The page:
2 FTSE 100 superstars for cast-iron dividend growth
The investment outlook for housebuilding hulks like Barratt Developments(LSE: BDEV) remains very much up in the air, if recent data is anything to go by.
Just today the Halifax advised that house prices slipped 0.5% in the three months following June's Brexit referendum, the first quarterly fall since 2012. The average house value stood at £214,140 as of September.
But in cheerier news, the Council of Mortgage Lenders announced today that UK mortgage lending rose 14% month-on-month in September, to £12.2bn, with loans for first-time buyers leaping 13% from August levels. We can clearly reach a very different conclusion on housing demand depending on which gauge we look at.
So rather than look to recent market data for indicators on the health on the housing market -- surveys that understandably reflect jittery homebuyer appetite -- I believe investors should take a look at the bigger picture concerning the housing market's supply/demand outlook.
The Bank of England looks set to keep interest rates anchored around record lows to minimise the shock of EU withdrawal on the economy, a positive for those looking to get on the housing ladder. And all of the UK's major banks continue to slash mortgage costs for homeowners as the price wars heat up.
The City remains in broad agreement that the long-term outlook for the likes of Barratt remains robust, even if the firm is expected to book a 7% earnings decline in the year to June 2017. As such, a dividend of 34.4p per share is currently forecast for the current period, up from 30.7p last year and yielding an outstanding 7.2%.
While dividend coverage may clock in at 1.5 times -- below the broadly-considered security benchmark of two times -- I reckon Barratt's huge £592m cash pile should ease any concerns that current projections may disappoint.
Unlike Barratt, Reckitt Benckiser (LSE: RB) isn't expected to throw out market-bashing dividends any time soon. But for those seeking guaranteed -- not to mention sizeable -- yearly dividend expansion, I reckon the household goods giant is hard to beat.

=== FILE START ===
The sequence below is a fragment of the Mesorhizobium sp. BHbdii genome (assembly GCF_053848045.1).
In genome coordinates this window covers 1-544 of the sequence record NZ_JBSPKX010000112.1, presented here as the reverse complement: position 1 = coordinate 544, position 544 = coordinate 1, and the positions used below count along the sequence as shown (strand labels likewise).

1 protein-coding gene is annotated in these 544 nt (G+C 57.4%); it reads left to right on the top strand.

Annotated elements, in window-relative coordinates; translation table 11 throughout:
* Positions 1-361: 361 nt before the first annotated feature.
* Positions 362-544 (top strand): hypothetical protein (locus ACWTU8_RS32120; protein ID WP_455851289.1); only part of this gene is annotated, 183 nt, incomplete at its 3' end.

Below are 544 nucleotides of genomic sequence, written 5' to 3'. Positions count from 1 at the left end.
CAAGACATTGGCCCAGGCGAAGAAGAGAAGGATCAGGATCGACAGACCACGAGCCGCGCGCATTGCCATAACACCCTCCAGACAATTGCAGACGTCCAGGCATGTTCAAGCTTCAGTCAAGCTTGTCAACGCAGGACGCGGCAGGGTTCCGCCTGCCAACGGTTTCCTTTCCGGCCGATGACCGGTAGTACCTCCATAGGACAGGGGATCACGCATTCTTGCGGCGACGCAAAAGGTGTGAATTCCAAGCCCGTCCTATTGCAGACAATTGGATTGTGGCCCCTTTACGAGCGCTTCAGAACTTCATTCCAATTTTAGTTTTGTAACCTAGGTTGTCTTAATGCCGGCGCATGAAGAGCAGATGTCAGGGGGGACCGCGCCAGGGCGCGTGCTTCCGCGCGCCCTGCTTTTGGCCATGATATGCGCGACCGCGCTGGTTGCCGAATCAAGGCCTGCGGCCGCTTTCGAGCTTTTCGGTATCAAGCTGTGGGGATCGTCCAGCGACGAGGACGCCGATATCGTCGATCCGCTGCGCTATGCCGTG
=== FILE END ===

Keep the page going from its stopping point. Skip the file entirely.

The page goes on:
For 2016 the company is expected to generate a dividend of 150.1p per share, a 2% yield lagging the FTSE 100 (INDEXFTSE: UKX) average of 3.5% by some distance. But this marks a vast improvement from the 139p reward last year, and is covered two times by predicted earnings.
Furthermore, the dividend is anticipated to leap to 166.7p in 2017, pushing the yield to 2.3%. And dividend cover matches that of the current year.
And I'm convinced Reckitt Benckiser has what it takes to keep earnings -- and with it dividends -- ticking higher in the years ahead. The number crunchers have predicted earnings advances of 12% and 11% for 2016 and 2017 alone.
And this momentum looks set to last well into the future, at least in my opinion, as Reckitt Benckiser's huge product investment scheme delivers explosive sales growth across the globe. The firm saw net revenues rise a chunky 6% during April-June, to £2.3bn, for example, as demand for its premier labels picked up in developed and emerging regions alike.
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Royston Wild has no position in any shares mentioned. The Motley Fool UK has recommended Reckitt Benckiser. We Fools don't all hold the same opinions, but we all believe that considering a diverse range of insights makes us better investors.